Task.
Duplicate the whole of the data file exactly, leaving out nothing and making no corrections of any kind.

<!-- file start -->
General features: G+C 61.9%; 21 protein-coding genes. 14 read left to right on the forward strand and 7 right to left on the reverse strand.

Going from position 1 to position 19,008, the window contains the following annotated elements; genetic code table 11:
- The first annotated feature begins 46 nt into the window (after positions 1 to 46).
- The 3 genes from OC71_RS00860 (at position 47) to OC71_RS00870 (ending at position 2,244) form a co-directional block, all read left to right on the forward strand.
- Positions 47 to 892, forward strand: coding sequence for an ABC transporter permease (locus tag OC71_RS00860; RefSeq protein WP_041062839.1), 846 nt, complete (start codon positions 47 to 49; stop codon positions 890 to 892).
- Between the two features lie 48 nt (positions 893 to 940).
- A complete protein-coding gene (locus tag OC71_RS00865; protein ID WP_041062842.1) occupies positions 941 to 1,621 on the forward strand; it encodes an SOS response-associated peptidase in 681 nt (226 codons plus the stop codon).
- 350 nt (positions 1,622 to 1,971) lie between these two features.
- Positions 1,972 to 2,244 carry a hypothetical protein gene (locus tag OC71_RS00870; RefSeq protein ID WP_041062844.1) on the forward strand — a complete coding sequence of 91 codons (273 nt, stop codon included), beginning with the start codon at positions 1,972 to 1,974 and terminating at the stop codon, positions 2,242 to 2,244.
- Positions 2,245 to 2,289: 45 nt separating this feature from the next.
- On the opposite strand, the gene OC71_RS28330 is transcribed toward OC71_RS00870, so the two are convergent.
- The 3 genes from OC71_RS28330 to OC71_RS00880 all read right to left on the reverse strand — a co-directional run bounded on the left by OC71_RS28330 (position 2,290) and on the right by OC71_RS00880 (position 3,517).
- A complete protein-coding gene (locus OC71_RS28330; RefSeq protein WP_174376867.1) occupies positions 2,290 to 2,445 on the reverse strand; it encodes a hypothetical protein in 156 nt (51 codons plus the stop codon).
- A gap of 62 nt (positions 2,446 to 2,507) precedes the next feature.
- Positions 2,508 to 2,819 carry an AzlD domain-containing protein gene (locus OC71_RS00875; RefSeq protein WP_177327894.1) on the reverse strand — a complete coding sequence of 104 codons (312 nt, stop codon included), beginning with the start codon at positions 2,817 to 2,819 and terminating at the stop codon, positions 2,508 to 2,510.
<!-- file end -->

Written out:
General features: G+C 61.9%; 21 protein-coding genes. 14 read left to right on the forward strand and 7 right to left on the reverse strand.

Going from position 1 to position 19,008, the window contains the following annotated elements; genetic code table 11:
- The first annotated feature begins 46 nt into the window (after positions 1 to 46).
- The 3 genes from OC71_RS00860 (at position 47) to OC71_RS00870 (ending at position 2,244) form a co-directional block, all read left to right on the forward strand.
- Positions 47 to 892, forward strand: coding sequence for an ABC transporter permease (locus tag OC71_RS00860; RefSeq protein WP_041062839.1), 846 nt, complete (start codon positions 47 to 49; stop codon positions 890 to 892).
- Between the two features lie 48 nt (positions 893 to 940).
- A complete protein-coding gene (locus tag OC71_RS00865; protein ID WP_041062842.1) occupies positions 941 to 1,621 on the forward strand; it encodes an SOS response-associated peptidase in 681 nt (226 codons plus the stop codon).
- 350 nt (positions 1,622 to 1,971) lie between these two features.
- Positions 1,972 to 2,244 carry a hypothetical protein gene (locus tag OC71_RS00870; RefSeq protein ID WP_041062844.1) on the forward strand — a complete coding sequence of 91 codons (273 nt, stop codon included), beginning with the start codon at positions 1,972 to 1,974 and terminating at the stop codon, positions 2,242 to 2,244.
- Positions 2,245 to 2,289: 45 nt separating this feature from the next.
- On the opposite strand, the gene OC71_RS28330 is transcribed toward OC71_RS00870, so the two are convergent.
- The 3 genes from OC71_RS28330 to OC71_RS00880 all read right to left on the reverse strand — a co-directional run bounded on the left by OC71_RS28330 (position 2,290) and on the right by OC71_RS00880 (position 3,517).
- A complete protein-coding gene (locus OC71_RS28330; RefSeq protein WP_174376867.1) occupies positions 2,290 to 2,445 on the reverse strand; it encodes a hypothetical protein in 156 nt (51 codons plus the stop codon).
- A gap of 62 nt (positions 2,446 to 2,507) precedes the next feature.
- Positions 2,508 to 2,819 carry an AzlD domain-containing protein gene (locus OC71_RS00875; RefSeq protein WP_177327894.1) on the reverse strand — a complete coding sequence of 104 codons (312 nt, stop codon included), beginning with the start codon at positions 2,817 to 2,819 and terminating at the stop codon, positions 2,508 to 2,510.